The Epidemiological Evaluation of Major Upper Gastrointestinal Bleeding in Relation to Aspirin Use
Forty years of kilotons of aspirin (ASA) use passed before Douthwaite’s first report appeared (Douthwaite 1938), suggesting that the drug causes major upper gastrointestinal bleeding (GIB). The patient was a 41-year-old doctor, who, “on account of supra-orbital neuritis, kept himself going in his practice by taking aspirin for 10 days” until melena occurred. Radiographic examinations of the alimentary tract were normal. He had never suffered from indigestion and made a complete recovery. In the following year, Douthwaite, Lintott, and Hurst (Douthwaite and Lintott 1938; Hurst and Lintott 1939) observed on gastroscopy hemorrhagic gastritis in several patients following the use of ASA. In 1943, Hurst considered that in half of the cases he had seen with gastric bleeding, aspirin was the cause. However, the gastroscopio findings were not confirmed by Paul (1943) or by Wolf and Wolff (1943), who failed to observe local reaction when they applied “powdered ASA pills” to the gastric mucosa of their famous patient “Tom”.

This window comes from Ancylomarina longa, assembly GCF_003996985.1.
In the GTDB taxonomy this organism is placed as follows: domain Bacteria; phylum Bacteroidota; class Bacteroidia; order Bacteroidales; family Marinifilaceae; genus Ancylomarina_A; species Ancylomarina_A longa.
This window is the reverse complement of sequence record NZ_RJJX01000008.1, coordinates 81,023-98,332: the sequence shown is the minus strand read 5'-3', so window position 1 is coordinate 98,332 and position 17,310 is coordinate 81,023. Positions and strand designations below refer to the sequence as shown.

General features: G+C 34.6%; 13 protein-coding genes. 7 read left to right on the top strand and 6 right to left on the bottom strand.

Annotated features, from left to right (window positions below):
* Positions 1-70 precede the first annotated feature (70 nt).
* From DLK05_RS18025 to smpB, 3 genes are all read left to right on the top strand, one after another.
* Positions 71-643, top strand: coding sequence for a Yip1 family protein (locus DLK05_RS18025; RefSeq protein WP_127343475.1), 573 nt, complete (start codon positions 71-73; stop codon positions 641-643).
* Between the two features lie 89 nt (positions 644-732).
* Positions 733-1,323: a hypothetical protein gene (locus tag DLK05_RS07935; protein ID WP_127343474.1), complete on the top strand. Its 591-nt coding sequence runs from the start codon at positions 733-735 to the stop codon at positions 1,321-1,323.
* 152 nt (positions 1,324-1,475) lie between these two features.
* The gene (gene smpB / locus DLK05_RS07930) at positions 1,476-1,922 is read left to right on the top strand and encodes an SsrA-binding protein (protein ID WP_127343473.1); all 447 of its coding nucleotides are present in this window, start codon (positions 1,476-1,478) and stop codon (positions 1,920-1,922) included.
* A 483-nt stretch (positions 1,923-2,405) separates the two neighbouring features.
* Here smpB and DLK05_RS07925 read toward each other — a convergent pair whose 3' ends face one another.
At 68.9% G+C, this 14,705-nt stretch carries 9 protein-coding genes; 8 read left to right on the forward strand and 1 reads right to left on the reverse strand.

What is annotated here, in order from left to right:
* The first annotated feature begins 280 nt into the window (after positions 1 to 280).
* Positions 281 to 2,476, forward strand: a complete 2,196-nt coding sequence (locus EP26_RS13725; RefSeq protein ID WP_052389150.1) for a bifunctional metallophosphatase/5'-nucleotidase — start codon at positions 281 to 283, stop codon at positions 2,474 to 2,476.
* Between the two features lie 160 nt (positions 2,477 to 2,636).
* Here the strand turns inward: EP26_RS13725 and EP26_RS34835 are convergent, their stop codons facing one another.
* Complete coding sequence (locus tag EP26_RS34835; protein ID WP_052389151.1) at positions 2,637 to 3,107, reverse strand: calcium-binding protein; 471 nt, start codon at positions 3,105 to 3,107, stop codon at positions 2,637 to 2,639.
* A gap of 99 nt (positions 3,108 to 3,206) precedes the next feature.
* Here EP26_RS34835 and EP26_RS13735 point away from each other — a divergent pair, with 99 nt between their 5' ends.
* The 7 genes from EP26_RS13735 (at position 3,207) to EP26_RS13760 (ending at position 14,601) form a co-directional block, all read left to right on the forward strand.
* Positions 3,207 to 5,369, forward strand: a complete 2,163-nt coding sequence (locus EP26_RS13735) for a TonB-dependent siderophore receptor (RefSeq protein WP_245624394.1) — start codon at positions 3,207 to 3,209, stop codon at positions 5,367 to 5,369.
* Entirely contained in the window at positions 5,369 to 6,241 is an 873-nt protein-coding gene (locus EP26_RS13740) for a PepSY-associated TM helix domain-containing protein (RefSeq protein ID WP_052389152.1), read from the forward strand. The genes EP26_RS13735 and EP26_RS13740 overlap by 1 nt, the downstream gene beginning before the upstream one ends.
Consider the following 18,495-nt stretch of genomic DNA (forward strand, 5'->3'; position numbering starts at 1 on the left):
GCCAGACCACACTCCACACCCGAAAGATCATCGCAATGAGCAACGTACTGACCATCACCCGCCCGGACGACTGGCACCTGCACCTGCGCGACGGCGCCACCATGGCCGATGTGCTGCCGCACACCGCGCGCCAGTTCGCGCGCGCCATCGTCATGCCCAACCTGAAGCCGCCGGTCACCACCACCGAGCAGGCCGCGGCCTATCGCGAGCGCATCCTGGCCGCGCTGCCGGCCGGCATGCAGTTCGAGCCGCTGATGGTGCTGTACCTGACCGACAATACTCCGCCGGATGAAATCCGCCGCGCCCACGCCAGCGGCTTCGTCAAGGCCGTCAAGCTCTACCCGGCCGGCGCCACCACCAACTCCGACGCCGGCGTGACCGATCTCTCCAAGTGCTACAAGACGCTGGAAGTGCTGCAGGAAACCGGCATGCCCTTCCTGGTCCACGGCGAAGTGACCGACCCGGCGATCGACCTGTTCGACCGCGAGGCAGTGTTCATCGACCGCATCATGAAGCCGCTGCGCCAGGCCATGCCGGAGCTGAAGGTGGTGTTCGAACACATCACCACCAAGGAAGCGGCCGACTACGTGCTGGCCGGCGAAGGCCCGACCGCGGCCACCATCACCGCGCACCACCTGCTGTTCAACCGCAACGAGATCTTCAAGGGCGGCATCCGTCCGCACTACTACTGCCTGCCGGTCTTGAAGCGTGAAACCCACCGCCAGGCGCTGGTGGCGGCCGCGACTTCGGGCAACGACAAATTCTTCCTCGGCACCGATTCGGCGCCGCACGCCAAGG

KeywordsAplastic Anemia Acute Gastrointestinal Bleeding Habitual Intake Epidemiological Evaluation Boston Collaborative Drug Surveillance Program
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